John Steinbeck, born in Salinas, CA in 1902, grew up in a fertile agricultural valley, about twenty-five miles from the Pacific Coast. Both the valley and the coast would serve as settings for some of his best fiction. In 1919 he went to Stanford University, where he intermittently enrolled in literature and writing courses until he left in 1925 without taking a degree. During the next five years he supported himself as a laborer and journalist in New York City, all the time working on his first novel, Cup of Gold (1929).
He was a ceaseless experimenter throughout his career and his books cover a wide range of characters, places, and topics. He is most well known for The Grapes of Wrath (1939), which won both the National Book Award and the Pulitzer Prize in 1939.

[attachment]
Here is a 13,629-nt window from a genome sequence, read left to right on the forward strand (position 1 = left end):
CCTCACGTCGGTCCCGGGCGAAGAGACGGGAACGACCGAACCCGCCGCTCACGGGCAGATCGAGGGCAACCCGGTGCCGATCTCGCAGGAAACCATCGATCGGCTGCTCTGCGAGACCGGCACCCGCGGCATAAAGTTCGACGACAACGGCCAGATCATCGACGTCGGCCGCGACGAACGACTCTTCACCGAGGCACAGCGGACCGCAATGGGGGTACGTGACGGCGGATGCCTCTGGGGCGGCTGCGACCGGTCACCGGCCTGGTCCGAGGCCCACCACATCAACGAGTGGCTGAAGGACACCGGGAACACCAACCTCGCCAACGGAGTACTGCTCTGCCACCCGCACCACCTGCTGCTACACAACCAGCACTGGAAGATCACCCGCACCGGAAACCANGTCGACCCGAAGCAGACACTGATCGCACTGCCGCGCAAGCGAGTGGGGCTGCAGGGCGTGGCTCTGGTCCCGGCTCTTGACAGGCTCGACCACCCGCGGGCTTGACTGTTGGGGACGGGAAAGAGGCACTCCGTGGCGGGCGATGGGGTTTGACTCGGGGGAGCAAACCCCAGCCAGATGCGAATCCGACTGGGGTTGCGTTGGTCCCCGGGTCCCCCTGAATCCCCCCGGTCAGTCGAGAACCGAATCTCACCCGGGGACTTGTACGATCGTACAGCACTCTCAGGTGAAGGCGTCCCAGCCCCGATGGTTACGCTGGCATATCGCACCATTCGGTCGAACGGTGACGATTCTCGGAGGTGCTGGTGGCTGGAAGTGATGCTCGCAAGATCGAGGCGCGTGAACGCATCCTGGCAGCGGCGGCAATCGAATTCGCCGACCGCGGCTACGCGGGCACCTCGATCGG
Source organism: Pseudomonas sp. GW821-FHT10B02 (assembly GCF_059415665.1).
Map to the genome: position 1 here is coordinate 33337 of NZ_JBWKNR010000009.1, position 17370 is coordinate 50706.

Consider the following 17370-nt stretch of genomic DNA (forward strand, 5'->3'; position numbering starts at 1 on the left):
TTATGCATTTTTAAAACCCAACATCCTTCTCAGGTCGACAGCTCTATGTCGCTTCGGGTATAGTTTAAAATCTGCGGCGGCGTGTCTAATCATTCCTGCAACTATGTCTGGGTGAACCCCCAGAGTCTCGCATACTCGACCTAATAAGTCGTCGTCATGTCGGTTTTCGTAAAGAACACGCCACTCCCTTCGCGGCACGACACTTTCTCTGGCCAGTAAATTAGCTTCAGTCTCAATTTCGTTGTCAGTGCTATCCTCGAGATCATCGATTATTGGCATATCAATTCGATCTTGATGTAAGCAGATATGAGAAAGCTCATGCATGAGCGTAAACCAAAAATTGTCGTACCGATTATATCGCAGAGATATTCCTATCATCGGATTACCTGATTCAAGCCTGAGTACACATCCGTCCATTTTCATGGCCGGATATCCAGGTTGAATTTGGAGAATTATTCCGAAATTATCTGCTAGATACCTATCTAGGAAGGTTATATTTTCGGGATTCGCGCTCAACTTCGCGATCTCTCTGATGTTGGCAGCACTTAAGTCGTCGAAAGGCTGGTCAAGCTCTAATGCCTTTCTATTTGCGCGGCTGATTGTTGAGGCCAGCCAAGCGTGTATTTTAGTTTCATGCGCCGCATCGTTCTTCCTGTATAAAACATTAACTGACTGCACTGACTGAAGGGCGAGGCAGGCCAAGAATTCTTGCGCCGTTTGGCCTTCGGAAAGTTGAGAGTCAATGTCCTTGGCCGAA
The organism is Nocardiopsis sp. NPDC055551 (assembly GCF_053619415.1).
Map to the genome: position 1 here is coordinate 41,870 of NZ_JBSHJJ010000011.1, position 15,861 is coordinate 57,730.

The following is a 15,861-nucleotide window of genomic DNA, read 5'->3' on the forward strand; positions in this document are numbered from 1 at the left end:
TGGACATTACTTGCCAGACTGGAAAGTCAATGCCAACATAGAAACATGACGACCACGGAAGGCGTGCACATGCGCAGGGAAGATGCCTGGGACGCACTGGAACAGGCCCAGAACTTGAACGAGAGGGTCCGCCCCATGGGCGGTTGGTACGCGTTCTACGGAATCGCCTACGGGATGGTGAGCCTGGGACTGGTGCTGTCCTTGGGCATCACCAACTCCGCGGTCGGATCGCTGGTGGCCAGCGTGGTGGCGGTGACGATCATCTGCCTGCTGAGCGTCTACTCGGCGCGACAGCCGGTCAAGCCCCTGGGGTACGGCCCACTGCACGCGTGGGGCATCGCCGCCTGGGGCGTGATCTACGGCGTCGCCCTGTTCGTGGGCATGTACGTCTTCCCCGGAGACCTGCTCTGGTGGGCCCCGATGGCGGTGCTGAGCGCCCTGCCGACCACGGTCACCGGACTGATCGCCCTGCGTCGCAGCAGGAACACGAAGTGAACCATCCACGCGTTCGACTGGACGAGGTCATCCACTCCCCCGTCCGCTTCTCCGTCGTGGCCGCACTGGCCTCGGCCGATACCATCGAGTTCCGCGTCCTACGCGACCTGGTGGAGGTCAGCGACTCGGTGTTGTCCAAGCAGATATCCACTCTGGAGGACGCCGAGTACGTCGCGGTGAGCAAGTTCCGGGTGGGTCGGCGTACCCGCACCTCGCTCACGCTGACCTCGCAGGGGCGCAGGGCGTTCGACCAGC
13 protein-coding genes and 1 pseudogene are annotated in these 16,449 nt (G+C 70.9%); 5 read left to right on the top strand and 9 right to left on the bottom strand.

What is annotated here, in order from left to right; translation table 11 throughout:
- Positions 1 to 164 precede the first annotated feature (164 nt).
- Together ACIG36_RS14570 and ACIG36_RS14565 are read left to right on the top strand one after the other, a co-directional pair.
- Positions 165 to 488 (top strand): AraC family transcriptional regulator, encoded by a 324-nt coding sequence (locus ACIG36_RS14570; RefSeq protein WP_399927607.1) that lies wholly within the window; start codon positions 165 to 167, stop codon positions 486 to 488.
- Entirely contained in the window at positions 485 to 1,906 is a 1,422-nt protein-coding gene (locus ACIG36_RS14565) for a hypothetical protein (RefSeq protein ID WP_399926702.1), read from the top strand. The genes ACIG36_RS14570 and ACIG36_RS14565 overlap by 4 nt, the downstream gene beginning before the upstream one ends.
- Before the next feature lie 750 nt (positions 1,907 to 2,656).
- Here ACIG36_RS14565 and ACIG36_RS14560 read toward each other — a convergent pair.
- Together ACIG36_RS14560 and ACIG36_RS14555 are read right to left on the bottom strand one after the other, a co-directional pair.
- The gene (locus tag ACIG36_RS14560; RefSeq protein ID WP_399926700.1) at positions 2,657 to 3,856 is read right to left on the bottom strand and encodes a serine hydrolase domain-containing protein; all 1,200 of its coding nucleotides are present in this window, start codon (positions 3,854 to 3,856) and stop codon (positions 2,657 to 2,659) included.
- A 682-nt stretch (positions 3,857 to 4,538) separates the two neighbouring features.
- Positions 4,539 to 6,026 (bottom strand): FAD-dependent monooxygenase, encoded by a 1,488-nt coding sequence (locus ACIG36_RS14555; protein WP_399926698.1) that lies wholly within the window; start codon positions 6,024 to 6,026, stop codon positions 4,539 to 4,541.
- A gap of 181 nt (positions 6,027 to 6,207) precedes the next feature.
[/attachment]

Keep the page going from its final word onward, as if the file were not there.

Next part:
The last decades of his life were spent in New York City and Sag Harbor with his third wife, with whom he traveled widely. Steinbeck received the Nobel Prize in Literature in 1962, and, in 1964, he was presented with the United States Medal of Freedom by President Lyndon B. Johnson. Steinbeck died in New York in 1968. Today, more than thirty years after his death, he remains one of America's greatest writers and cultural figures.
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